(NewsNation) — Three astronauts, including the commander of the last flight of the space shuttle program, were inducted into the Astronaut Hall of Fame Saturday for their contributions to NASA and the space program.

Chris Ferguson, Sandy Magnus and David Leestma were all honored for lifetime work furthering human space exploration.

Ferguson is noted as the commander of the last space shuttle flight in 2011 and now works for Boeing.

“Chris was a pilot par excellence,” said former astronaut Jeffrey Hoffman. “After he left the astronaut office, he went on to work for Boeing and helped develop the Boeing capsule, which had a test flight recently; finally they had a successful test flight. He was actually scheduled to be a pilot on the first human flight of the Boeing capsule, withdrew for personal reasons but he still works for Boeing and is making great contributions.”

Chris Ferguson is pictured inside a spacecraft. (Photo courtesy: NASA)

Leestma flew three missions on the space shuttle and retired from NASA in 2014. He twice won presidential honors for his work.

“He was No. 1 in his Navy test pilot school, brilliant guy and contributed an awful lot to the astronaut corps and to NASA in general,” Hoffman said. “So, well, well deserved.”

Magnus too flew on the last mission of the space shuttle in 2011 and has a long list of awards and honors tied to her career in space.

“Sandy was actually on a couple of space shuttle flights, and she actually spent about 140 days on the International Space Station,” Hoffman said. “And after she retired from the astronaut corps, she was for several years the executive secretary of the American Institute of American Astronautics and Aeronautics. “Now she is actually working with Virgin Galactic to try to make space flight accessible to a lot more people.”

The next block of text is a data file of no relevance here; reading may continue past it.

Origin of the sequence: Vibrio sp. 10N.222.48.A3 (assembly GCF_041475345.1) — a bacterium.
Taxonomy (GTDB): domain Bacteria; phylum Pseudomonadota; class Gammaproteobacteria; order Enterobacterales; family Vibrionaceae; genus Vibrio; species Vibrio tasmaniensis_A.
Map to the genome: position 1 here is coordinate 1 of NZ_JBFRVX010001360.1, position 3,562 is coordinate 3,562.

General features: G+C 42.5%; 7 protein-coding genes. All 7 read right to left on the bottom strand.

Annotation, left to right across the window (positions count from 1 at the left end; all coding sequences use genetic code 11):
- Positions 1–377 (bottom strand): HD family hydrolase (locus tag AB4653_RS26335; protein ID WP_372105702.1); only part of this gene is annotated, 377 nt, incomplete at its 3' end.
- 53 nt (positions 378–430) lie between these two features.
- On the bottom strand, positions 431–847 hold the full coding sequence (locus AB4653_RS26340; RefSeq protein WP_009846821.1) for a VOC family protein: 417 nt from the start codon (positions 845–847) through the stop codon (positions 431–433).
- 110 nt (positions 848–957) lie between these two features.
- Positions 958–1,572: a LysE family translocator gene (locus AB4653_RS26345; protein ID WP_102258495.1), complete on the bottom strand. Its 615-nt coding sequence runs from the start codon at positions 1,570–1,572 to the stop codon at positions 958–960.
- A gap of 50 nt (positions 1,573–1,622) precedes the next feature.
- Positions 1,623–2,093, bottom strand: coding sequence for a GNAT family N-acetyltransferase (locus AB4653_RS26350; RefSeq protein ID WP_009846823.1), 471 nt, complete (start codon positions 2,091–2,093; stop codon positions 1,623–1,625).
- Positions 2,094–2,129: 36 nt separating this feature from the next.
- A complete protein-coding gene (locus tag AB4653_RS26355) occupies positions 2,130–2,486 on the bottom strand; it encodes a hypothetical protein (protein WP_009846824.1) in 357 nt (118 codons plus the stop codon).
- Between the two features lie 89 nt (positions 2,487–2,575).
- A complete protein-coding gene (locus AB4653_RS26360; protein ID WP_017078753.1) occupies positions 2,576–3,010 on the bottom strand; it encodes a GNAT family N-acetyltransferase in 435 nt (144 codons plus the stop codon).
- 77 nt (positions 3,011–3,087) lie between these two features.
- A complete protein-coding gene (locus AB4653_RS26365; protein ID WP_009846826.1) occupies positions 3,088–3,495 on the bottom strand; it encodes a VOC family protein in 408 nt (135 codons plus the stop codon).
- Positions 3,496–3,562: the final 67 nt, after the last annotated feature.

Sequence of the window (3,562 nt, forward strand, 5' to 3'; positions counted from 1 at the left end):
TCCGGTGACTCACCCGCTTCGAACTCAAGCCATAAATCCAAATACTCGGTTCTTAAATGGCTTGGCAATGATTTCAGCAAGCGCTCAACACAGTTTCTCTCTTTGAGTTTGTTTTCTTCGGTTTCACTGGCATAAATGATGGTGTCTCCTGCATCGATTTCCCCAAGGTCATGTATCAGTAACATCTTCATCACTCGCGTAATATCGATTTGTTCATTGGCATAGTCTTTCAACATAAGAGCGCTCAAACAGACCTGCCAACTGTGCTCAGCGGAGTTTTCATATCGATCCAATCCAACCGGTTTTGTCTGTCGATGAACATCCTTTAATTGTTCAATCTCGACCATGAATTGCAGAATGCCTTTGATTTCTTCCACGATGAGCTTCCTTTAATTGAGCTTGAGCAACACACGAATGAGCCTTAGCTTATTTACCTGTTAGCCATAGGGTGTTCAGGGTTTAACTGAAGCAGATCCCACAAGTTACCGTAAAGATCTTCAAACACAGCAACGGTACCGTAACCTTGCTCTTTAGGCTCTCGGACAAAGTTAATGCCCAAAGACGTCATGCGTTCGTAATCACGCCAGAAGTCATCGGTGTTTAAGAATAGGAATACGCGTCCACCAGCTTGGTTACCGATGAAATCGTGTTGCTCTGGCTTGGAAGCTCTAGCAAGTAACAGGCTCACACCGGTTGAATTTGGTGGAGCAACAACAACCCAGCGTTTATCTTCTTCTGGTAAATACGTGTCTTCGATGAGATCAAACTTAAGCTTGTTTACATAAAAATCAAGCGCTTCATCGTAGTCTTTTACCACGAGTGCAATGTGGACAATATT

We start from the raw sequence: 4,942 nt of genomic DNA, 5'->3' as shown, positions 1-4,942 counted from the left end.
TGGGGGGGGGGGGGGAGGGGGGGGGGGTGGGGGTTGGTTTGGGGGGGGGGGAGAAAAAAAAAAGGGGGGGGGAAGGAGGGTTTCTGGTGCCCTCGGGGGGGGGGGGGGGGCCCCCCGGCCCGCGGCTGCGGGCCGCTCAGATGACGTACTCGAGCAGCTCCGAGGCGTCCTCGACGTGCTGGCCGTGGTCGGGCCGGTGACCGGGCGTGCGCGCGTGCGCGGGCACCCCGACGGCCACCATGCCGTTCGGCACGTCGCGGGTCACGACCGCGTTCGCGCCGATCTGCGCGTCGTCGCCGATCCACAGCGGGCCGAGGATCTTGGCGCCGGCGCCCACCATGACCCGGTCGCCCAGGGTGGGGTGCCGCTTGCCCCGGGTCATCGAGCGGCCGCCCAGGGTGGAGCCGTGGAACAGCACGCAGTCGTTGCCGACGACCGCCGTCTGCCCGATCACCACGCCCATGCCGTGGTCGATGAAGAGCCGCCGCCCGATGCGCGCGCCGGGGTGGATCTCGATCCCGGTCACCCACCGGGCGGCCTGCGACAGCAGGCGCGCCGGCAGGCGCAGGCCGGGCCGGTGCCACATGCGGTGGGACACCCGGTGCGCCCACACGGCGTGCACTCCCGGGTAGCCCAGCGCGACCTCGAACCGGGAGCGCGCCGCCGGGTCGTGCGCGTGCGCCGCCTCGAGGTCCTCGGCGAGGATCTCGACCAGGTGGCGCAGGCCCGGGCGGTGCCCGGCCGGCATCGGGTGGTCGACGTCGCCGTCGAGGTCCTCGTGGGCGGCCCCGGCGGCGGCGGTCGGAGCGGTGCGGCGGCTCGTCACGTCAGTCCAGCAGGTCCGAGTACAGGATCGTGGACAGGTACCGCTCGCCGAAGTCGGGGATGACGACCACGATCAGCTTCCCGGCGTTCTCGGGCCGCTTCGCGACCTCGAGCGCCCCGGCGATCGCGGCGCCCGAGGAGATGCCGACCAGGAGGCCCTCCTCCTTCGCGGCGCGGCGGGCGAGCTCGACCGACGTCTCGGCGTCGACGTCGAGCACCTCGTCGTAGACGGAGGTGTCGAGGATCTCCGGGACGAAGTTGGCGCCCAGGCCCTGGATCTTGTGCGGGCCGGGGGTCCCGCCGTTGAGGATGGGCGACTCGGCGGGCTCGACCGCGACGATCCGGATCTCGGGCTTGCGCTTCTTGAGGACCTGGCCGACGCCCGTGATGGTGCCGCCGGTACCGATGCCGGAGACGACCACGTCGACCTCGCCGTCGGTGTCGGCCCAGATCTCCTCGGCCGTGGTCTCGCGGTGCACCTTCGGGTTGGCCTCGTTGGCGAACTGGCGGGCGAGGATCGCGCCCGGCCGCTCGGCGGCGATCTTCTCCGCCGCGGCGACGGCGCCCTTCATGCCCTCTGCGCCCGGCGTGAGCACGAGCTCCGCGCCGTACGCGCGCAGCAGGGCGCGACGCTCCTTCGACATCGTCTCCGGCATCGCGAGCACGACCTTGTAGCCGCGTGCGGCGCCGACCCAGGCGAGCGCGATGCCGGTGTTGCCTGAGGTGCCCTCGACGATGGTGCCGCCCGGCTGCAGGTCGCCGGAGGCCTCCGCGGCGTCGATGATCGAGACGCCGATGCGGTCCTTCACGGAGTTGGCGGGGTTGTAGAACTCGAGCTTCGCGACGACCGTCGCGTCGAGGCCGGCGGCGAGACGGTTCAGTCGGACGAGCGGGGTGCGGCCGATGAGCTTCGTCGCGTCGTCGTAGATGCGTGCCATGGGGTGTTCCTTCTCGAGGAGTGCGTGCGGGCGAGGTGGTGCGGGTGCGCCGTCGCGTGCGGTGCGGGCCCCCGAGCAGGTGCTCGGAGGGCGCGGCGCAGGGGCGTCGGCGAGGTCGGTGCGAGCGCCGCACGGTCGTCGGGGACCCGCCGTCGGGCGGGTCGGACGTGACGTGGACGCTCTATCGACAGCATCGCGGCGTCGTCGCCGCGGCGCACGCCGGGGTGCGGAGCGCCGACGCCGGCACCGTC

Hoffman, a 2007 inductee of the Astronaut Hall of Fame, said there is nothing quite like the feeling an astronaut gets when their spacecraft rockets out of the atmosphere and into space, powered by unimaginable amounts of explosive power. But when all the excitement has subsided, the astronauts are still expected to get important work done.

Dave Leestma pictured as a young astronaut. (NASA)

That work is where the Hall of Fame astronauts make their mark.

“One of the things about the Astronaut Hall of Fame is it’s not only what you accomplish as an astronaut, but what you’ve contributed afterwards to NASA and to the space program in general,” Hoffman said. “All three of these inductees have made incredible contributions both as astronauts and after leaving the astronaut office.”